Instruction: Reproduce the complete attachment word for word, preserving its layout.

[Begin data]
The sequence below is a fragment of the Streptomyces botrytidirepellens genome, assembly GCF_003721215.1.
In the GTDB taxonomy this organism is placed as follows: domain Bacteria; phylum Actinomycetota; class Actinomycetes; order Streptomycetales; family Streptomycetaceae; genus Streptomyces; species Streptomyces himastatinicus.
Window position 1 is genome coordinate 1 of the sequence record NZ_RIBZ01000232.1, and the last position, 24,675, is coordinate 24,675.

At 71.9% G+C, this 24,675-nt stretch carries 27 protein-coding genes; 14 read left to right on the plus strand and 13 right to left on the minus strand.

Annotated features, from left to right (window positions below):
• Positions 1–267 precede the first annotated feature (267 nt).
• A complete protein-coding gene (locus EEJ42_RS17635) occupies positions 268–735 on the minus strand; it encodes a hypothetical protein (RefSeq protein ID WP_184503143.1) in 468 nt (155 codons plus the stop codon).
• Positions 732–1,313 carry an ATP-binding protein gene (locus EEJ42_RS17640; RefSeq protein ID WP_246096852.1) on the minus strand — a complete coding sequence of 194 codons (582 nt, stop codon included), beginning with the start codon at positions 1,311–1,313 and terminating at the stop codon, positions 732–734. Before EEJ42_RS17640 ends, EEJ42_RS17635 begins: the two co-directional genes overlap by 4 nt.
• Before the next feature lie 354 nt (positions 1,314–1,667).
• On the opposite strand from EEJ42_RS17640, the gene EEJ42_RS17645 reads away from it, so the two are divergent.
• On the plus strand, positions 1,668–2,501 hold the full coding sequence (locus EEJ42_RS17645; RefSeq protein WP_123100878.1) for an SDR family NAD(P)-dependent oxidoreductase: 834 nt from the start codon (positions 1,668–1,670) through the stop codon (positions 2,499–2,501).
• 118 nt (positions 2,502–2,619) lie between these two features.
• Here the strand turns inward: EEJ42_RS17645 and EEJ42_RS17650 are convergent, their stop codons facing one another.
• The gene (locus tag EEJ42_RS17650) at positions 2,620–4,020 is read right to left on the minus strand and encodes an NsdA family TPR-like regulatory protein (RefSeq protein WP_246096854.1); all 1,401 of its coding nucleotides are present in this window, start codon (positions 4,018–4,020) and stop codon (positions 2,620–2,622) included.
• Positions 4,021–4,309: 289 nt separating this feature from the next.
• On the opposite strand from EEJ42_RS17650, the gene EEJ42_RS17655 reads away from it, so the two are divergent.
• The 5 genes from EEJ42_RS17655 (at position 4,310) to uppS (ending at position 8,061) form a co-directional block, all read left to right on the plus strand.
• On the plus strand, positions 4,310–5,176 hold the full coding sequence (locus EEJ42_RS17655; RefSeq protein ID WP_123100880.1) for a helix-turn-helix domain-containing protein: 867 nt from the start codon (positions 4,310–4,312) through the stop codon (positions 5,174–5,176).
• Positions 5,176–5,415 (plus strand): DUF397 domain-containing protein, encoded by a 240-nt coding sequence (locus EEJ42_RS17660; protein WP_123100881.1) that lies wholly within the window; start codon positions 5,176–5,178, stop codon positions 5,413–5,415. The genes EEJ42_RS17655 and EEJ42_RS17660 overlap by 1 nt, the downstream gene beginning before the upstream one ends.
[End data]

The sequence below is a fragment of the Streptomyces botrytidirepellens genome, assembly GCF_003721215.1.
In the GTDB taxonomy this organism is placed as follows: domain Bacteria; phylum Actinomycetota; class Actinomycetes; order Streptomycetales; family Streptomycetaceae; genus Streptomyces; species Streptomyces himastatinicus.
Window position 1 is genome coordinate 1 of the sequence record NZ_RIBZ01000232.1, and the last position, 24,675, is coordinate 24,675.

At 71.9% G+C, this 24,675-nt stretch carries 27 protein-coding genes; 14 read left to right on the plus strand and 13 right to left on the minus strand.

Annotated features, from left to right (window positions below):
• Positions 1–267 precede the first annotated feature (267 nt).
• A complete protein-coding gene (locus EEJ42_RS17635) occupies positions 268–735 on the minus strand; it encodes a hypothetical protein (RefSeq protein ID WP_184503143.1) in 468 nt (155 codons plus the stop codon).
• Positions 732–1,313 carry an ATP-binding protein gene (locus EEJ42_RS17640; RefSeq protein ID WP_246096852.1) on the minus strand — a complete coding sequence of 194 codons (582 nt, stop codon included), beginning with the start codon at positions 1,311–1,313 and terminating at the stop codon, positions 732–734. Before EEJ42_RS17640 ends, EEJ42_RS17635 begins: the two co-directional genes overlap by 4 nt.
• Before the next feature lie 354 nt (positions 1,314–1,667).
• On the opposite strand from EEJ42_RS17640, the gene EEJ42_RS17645 reads away from it, so the two are divergent.
• On the plus strand, positions 1,668–2,501 hold the full coding sequence (locus EEJ42_RS17645; RefSeq protein WP_123100878.1) for an SDR family NAD(P)-dependent oxidoreductase: 834 nt from the start codon (positions 1,668–1,670) through the stop codon (positions 2,499–2,501).
• 118 nt (positions 2,502–2,619) lie between these two features.
• Here the strand turns inward: EEJ42_RS17645 and EEJ42_RS17650 are convergent, their stop codons facing one another.
• The gene (locus tag EEJ42_RS17650) at positions 2,620–4,020 is read right to left on the minus strand and encodes an NsdA family TPR-like regulatory protein (RefSeq protein WP_246096854.1); all 1,401 of its coding nucleotides are present in this window, start codon (positions 4,018–4,020) and stop codon (positions 2,620–2,622) included.
• Positions 4,021–4,309: 289 nt separating this feature from the next.
• On the opposite strand from EEJ42_RS17650, the gene EEJ42_RS17655 reads away from it, so the two are divergent.
• The 5 genes from EEJ42_RS17655 (at position 4,310) to uppS (ending at position 8,061) form a co-directional block, all read left to right on the plus strand.
• On the plus strand, positions 4,310–5,176 hold the full coding sequence (locus EEJ42_RS17655; RefSeq protein ID WP_123100880.1) for a helix-turn-helix domain-containing protein: 867 nt from the start codon (positions 4,310–4,312) through the stop codon (positions 5,174–5,176).
• Positions 5,176–5,415 (plus strand): DUF397 domain-containing protein, encoded by a 240-nt coding sequence (locus EEJ42_RS17660; protein WP_123100881.1) that lies wholly within the window; start codon positions 5,176–5,178, stop codon positions 5,413–5,415. The genes EEJ42_RS17655 and EEJ42_RS17660 overlap by 1 nt, the downstream gene beginning before the upstream one ends.